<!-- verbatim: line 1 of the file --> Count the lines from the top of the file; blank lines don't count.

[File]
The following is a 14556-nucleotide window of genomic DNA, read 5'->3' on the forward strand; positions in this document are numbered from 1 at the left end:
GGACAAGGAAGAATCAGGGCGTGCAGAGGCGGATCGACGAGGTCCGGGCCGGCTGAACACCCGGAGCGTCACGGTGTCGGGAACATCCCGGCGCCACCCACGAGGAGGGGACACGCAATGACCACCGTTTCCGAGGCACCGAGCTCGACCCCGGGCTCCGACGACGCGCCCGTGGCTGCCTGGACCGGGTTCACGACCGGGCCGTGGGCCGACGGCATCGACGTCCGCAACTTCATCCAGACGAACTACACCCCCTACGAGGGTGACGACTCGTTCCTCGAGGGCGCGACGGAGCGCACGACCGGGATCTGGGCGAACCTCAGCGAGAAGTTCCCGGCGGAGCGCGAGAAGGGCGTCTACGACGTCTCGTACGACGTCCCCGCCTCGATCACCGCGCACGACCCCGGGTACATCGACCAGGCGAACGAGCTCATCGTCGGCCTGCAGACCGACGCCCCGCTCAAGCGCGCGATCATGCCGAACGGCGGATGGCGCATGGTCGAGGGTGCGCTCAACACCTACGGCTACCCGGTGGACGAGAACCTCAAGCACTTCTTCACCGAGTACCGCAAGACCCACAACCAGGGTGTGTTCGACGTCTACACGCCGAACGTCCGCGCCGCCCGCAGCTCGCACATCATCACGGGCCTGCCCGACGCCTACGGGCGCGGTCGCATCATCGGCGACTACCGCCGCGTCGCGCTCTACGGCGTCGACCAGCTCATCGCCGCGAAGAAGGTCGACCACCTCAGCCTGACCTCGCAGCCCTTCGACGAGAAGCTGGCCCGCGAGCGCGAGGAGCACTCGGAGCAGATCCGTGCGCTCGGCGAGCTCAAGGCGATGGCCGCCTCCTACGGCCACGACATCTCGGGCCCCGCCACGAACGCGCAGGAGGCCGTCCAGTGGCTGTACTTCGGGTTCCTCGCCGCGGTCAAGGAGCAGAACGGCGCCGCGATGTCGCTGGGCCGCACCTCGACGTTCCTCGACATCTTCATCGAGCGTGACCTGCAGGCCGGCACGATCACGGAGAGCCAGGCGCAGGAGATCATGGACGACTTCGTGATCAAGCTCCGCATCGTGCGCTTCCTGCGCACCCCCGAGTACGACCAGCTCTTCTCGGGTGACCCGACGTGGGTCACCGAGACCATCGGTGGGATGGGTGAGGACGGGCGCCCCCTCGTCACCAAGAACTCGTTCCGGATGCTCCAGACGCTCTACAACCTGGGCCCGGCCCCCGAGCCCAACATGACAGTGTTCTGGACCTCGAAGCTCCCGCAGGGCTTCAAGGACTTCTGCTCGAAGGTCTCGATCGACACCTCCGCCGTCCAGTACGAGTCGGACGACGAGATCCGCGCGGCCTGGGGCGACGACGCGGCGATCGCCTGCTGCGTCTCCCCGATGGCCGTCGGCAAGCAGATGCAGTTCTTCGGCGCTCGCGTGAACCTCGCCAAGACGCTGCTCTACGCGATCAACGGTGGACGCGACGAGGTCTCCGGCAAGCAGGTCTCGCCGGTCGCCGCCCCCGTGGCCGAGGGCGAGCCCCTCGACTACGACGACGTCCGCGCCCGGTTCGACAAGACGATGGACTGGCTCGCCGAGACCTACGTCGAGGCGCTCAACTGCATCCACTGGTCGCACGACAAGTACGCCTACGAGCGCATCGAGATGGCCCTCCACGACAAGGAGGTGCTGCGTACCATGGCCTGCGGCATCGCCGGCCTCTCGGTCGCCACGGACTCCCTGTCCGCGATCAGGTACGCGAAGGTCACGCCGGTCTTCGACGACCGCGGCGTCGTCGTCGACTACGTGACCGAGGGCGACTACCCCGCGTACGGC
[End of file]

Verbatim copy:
The following is a 14556-nucleotide window of genomic DNA, read 5'->3' on the forward strand; positions in this document are numbered from 1 at the left end: